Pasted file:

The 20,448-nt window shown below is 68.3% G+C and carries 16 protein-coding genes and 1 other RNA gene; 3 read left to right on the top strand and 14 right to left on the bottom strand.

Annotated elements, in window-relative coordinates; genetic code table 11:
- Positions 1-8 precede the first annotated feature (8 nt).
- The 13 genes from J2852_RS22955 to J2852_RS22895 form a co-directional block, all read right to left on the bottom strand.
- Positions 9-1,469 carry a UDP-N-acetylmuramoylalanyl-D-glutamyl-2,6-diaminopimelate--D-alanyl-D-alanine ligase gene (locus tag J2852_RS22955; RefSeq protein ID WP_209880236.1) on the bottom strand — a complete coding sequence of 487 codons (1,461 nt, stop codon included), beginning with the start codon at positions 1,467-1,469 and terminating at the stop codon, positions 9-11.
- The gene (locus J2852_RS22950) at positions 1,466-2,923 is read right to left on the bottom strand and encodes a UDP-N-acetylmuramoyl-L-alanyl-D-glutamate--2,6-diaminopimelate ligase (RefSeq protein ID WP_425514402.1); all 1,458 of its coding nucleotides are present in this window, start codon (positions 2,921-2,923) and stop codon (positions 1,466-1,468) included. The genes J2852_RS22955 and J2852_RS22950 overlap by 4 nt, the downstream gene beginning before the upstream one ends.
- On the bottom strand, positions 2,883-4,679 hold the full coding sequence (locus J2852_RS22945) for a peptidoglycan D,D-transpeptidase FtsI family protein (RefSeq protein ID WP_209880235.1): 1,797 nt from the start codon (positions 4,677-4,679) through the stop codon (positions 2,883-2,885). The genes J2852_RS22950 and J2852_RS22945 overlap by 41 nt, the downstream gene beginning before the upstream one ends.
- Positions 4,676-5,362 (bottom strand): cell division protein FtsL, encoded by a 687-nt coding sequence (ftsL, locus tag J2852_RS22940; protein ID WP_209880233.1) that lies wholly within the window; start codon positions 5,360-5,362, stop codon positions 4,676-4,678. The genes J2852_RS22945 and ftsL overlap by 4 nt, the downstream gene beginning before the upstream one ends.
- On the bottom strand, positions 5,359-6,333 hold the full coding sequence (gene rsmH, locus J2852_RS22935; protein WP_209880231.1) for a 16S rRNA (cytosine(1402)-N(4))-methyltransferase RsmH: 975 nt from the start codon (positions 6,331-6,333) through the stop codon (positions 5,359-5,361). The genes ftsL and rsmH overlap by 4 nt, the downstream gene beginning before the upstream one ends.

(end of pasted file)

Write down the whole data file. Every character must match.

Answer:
The 20,448-nt window shown below is 68.3% G+C and carries 16 protein-coding genes and 1 other RNA gene; 3 read left to right on the top strand and 14 right to left on the bottom strand.

Annotated elements, in window-relative coordinates; genetic code table 11:
- Positions 1-8 precede the first annotated feature (8 nt).
- The 13 genes from J2852_RS22955 to J2852_RS22895 form a co-directional block, all read right to left on the bottom strand.
- Positions 9-1,469 carry a UDP-N-acetylmuramoylalanyl-D-glutamyl-2,6-diaminopimelate--D-alanyl-D-alanine ligase gene (locus tag J2852_RS22955; RefSeq protein ID WP_209880236.1) on the bottom strand — a complete coding sequence of 487 codons (1,461 nt, stop codon included), beginning with the start codon at positions 1,467-1,469 and terminating at the stop codon, positions 9-11.
- The gene (locus J2852_RS22950) at positions 1,466-2,923 is read right to left on the bottom strand and encodes a UDP-N-acetylmuramoyl-L-alanyl-D-glutamate--2,6-diaminopimelate ligase (RefSeq protein ID WP_425514402.1); all 1,458 of its coding nucleotides are present in this window, start codon (positions 2,921-2,923) and stop codon (positions 1,466-1,468) included. The genes J2852_RS22955 and J2852_RS22950 overlap by 4 nt, the downstream gene beginning before the upstream one ends.
- On the bottom strand, positions 2,883-4,679 hold the full coding sequence (locus J2852_RS22945) for a peptidoglycan D,D-transpeptidase FtsI family protein (RefSeq protein ID WP_209880235.1): 1,797 nt from the start codon (positions 4,677-4,679) through the stop codon (positions 2,883-2,885). The genes J2852_RS22950 and J2852_RS22945 overlap by 41 nt, the downstream gene beginning before the upstream one ends.
- Positions 4,676-5,362 (bottom strand): cell division protein FtsL, encoded by a 687-nt coding sequence (ftsL, locus tag J2852_RS22940; protein ID WP_209880233.1) that lies wholly within the window; start codon positions 5,360-5,362, stop codon positions 4,676-4,678. The genes J2852_RS22945 and ftsL overlap by 4 nt, the downstream gene beginning before the upstream one ends.
- On the bottom strand, positions 5,359-6,333 hold the full coding sequence (gene rsmH, locus J2852_RS22935; protein WP_209880231.1) for a 16S rRNA (cytosine(1402)-N(4))-methyltransferase RsmH: 975 nt from the start codon (positions 6,331-6,333) through the stop codon (positions 5,359-5,361). The genes ftsL and rsmH overlap by 4 nt, the downstream gene beginning before the upstream one ends.